When I heard Tim Oakely, CFO for Appia, speak during an informal lunch presentation back in May, he said something I immediately knew I’d never forget. It’s the most concise statement of what I have wanted every Reese News Lab student to understand.
Here’s what he said: “In order to do anything, you must sell something.”
Reese News Lab principles
It’s so gloriously simple, yet its complexity is difficult for many to understand and grasp. It highlights – however indirectly – the three fundamental aspects of a product or service we hammer into our students.
- Desirability: Does anyone want your product or service?
- Feasibility: Can you actually do what you’re saying you will do?
- Viability: Can your product or service sustain itself?
At the Online News Association conference in September, Chartbeat CEO Tony Haile told the audience that “we don’t talk about the business side at all.” Haile said, “It’s just not good enough for us as journalists to be curious about everything in the world – except how we’re funded.”
That’s what we’re trying to change about the thought process of our students, and it’s why we focus heavily on the desirability and viability of students’ products. Feasibility, we explain, is easy compared to the others. If you can create something that people want – that provides a valuable service – and you can make it self-sustaining, the actual execution will probably take care of itself.
Approaching it in reverse – pouring effort into creating a sensational product and then trying to prove market demand and sustainability – doesn’t make sense to me.
Lack of viability in industry standards
When the New York Times recently announced plans to cut about 100 jobs from the newsroom, Executive Editor Dean Baquet sent a note to the staff. That note has been analyzed by countless media observers, but one sentence stood out to me. “And our new products are not achieving the business success we expected, even though they are journalistic sensations.”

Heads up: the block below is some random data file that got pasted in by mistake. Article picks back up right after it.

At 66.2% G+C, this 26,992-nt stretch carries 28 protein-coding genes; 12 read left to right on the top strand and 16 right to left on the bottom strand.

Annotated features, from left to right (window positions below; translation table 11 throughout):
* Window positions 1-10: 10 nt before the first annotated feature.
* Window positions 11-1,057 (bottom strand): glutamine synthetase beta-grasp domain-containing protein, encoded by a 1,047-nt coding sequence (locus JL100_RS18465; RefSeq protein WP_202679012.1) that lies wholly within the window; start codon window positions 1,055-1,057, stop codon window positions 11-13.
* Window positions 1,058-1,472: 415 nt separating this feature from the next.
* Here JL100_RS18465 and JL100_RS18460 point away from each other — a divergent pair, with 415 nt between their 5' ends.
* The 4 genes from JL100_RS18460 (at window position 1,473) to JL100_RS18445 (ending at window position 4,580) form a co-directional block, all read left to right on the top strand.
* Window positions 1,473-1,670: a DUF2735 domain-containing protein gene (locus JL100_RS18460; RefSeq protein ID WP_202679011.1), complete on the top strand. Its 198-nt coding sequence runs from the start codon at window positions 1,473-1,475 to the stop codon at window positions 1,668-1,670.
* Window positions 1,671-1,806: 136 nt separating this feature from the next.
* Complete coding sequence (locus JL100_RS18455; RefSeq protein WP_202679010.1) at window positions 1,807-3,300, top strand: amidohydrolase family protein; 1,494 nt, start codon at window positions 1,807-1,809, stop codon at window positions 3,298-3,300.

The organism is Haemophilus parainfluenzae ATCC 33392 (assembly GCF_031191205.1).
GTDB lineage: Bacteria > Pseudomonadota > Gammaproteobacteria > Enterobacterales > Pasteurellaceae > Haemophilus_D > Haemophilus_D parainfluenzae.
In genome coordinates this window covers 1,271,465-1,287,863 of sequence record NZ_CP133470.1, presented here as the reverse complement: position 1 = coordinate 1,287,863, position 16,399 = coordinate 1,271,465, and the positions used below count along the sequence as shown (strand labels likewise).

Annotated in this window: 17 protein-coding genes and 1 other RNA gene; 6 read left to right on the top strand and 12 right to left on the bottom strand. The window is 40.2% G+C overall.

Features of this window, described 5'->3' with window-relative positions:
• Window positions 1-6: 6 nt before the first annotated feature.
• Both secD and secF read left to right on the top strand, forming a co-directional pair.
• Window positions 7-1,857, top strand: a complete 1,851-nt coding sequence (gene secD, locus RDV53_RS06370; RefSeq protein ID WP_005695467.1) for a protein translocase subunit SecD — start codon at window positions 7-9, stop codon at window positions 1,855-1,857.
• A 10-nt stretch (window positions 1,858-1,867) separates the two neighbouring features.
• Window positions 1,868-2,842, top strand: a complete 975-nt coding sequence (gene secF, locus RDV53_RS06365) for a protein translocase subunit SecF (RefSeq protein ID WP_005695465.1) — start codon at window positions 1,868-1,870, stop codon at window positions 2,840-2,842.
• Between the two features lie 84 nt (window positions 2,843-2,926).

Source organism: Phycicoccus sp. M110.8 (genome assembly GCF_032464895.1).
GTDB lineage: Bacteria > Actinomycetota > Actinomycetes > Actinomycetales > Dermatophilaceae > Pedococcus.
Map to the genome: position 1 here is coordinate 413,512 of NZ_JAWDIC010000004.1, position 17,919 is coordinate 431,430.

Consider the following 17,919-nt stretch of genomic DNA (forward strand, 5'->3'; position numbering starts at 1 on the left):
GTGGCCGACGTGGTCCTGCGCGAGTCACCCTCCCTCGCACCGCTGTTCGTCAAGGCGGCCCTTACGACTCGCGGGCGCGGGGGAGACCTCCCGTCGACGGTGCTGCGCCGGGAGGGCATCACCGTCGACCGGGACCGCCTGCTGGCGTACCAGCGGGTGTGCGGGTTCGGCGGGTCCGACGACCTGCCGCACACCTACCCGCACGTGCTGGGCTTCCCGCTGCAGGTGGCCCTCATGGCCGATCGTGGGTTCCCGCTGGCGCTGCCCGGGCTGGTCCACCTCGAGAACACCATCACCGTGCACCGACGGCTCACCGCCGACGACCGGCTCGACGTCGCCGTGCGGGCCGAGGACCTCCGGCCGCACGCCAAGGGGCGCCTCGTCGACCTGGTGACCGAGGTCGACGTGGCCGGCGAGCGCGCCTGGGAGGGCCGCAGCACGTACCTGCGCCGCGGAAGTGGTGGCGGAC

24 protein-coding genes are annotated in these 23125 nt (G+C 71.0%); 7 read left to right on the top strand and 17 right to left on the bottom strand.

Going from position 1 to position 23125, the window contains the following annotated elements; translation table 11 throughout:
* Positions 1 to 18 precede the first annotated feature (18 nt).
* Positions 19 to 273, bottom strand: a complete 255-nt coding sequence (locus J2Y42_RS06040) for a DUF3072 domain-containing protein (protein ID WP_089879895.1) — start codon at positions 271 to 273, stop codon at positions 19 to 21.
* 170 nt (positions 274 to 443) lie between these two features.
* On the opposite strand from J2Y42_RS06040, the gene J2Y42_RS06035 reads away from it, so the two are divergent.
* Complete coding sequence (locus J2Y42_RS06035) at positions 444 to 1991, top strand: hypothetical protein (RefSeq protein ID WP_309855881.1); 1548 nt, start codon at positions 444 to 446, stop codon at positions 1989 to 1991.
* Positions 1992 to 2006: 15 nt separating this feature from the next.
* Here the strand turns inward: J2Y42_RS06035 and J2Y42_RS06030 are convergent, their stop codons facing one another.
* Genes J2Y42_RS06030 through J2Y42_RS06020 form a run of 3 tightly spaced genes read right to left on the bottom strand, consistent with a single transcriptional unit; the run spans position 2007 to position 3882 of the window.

These new products are sensations by our own journalism standards. But we seem to continually think our journalism should automatically be financially successful.
We forget that “in order to do anything, you must sell something.”
If we want to continue publishing high-quality journalism in the same ways we’ve always done, then we might need to look for other, different products to sell to supplement finances. This isn’t a foreign concept because we’ve historically done that on traditional platforms.
In the Reese News Lab, we help students look for by-products of high-quality journalism that are fruitful (like LegalStats, a product that uses public records to help people navigate the legal process) or for completely new products that are financially viable and desirable for our customers (like Capitol Hound, a transcription and alert service for North Carolina government).
An optimistic future
Looking at it this way doesn’t paint a picture of doom. It creates a sense of optimism because these soon-to-be graduates will find different, more sustainable ways to help people make more informed decisions about life.